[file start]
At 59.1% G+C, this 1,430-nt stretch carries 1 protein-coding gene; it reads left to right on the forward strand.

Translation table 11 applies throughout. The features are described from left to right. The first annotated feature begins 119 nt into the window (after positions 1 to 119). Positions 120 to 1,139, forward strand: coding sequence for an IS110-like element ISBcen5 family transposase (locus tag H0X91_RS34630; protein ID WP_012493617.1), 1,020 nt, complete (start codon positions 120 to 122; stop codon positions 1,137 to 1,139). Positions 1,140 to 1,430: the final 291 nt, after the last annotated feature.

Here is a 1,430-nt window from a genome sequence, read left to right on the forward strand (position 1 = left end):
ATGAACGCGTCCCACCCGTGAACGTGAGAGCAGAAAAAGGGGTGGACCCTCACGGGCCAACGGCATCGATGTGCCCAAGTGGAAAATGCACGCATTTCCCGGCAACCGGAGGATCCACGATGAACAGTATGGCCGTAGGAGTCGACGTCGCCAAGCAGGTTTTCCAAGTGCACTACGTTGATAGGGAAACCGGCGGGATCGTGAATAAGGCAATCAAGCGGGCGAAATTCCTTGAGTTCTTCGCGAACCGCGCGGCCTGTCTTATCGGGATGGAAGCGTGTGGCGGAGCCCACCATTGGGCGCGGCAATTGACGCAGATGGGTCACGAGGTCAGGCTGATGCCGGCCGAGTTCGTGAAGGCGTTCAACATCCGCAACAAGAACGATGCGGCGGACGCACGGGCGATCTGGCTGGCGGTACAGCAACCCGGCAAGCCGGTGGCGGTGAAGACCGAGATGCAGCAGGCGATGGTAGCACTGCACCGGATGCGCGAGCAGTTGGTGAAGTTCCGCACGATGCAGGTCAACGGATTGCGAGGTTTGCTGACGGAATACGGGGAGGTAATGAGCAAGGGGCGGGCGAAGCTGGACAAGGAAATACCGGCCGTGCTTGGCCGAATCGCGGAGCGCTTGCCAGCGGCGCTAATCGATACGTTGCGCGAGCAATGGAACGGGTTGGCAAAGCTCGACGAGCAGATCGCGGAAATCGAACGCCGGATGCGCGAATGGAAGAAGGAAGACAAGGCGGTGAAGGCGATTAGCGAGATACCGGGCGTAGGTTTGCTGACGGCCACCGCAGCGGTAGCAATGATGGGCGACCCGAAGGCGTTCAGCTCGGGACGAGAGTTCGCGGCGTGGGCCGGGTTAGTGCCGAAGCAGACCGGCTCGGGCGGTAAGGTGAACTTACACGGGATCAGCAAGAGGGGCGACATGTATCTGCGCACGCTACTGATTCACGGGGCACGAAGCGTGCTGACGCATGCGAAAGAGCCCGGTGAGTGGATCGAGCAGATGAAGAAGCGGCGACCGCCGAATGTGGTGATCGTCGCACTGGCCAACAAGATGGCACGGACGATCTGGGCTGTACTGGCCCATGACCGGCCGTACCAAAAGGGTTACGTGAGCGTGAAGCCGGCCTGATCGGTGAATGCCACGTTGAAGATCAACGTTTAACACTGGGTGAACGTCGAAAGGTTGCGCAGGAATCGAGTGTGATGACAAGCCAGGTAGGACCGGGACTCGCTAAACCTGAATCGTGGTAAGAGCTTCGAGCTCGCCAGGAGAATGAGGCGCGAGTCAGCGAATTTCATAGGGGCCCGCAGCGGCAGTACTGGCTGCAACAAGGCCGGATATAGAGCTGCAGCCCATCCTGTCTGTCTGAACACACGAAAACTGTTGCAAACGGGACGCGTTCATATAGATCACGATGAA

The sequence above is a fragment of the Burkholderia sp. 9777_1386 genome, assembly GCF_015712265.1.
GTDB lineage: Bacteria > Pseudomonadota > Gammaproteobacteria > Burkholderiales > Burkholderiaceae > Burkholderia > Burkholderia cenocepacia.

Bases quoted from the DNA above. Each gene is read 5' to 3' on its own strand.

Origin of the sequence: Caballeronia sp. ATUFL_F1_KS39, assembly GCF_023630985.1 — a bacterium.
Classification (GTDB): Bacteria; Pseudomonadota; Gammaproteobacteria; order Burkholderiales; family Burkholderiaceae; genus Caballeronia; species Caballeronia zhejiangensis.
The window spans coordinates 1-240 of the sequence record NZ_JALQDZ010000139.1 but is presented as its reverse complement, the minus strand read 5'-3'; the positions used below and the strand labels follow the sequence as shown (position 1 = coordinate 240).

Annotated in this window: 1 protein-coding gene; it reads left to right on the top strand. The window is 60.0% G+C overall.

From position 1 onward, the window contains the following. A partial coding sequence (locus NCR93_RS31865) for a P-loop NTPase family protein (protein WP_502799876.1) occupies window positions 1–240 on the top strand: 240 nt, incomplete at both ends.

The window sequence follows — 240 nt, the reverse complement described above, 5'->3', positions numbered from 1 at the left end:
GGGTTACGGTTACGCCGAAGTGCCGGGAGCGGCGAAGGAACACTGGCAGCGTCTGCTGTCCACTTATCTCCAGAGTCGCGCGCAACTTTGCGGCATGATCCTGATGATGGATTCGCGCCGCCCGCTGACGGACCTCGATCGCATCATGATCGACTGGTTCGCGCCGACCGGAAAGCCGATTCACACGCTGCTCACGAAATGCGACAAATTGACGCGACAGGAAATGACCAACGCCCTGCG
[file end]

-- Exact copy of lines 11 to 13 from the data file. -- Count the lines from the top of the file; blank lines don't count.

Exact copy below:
Annotated in this window: 1 protein-coding gene; it reads left to right on the top strand. The window is 60.0% G+C overall.

From position 1 onward, the window contains the following. A partial coding sequence (locus NCR93_RS31865) for a P-loop NTPase family protein (protein WP_502799876.1) occupies window positions 1–240 on the top strand: 240 nt, incomplete at both ends.

The window sequence follows — 240 nt, the reverse complement described above, 5'->3', positions numbered from 1 at the left end: